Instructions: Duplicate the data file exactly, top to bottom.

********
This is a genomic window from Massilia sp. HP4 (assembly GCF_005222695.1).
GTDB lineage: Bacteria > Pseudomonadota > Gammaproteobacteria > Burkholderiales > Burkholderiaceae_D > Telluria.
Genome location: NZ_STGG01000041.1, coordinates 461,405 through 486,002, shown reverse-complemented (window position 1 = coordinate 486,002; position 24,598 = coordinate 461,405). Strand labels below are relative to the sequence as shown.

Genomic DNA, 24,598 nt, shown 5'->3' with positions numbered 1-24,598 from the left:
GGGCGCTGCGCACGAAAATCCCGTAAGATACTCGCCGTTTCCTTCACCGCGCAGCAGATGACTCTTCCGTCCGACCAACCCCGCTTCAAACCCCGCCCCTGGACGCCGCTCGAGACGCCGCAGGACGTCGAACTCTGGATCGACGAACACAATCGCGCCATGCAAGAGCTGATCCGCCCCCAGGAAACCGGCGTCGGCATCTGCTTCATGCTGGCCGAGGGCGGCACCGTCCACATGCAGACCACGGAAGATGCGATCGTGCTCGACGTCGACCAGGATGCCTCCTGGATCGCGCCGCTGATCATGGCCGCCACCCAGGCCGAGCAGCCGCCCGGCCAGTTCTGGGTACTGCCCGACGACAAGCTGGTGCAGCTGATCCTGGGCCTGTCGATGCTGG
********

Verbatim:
This is a genomic window from Massilia sp. HP4 (assembly GCF_005222695.1).
GTDB lineage: Bacteria > Pseudomonadota > Gammaproteobacteria > Burkholderiales > Burkholderiaceae_D > Telluria.
Genome location: NZ_STGG01000041.1, coordinates 461,405 through 486,002, shown reverse-complemented (window position 1 = coordinate 486,002; position 24,598 = coordinate 461,405). Strand labels below are relative to the sequence as shown.

Genomic DNA, 24,598 nt, shown 5'->3' with positions numbered 1-24,598 from the left:
GGGCGCTGCGCACGAAAATCCCGTAAGATACTCGCCGTTTCCTTCACCGCGCAGCAGATGACTCTTCCGTCCGACCAACCCCGCTTCAAACCCCGCCCCTGGACGCCGCTCGAGACGCCGCAGGACGTCGAACTCTGGATCGACGAACACAATCGCGCCATGCAAGAGCTGATCCGCCCCCAGGAAACCGGCGTCGGCATCTGCTTCATGCTGGCCGAGGGCGGCACCGTCCACATGCAGACCACGGAAGATGCGATCGTGCTCGACGTCGACCAGGATGCCTCCTGGATCGCGCCGCTGATCATGGCCGCCACCCAGGCCGAGCAGCCGCCCGGCCAGTTCTGGGTACTGCCCGACGACAAGCTGGTGCAGCTGATCCTGGGCCTGTCGATGCTGG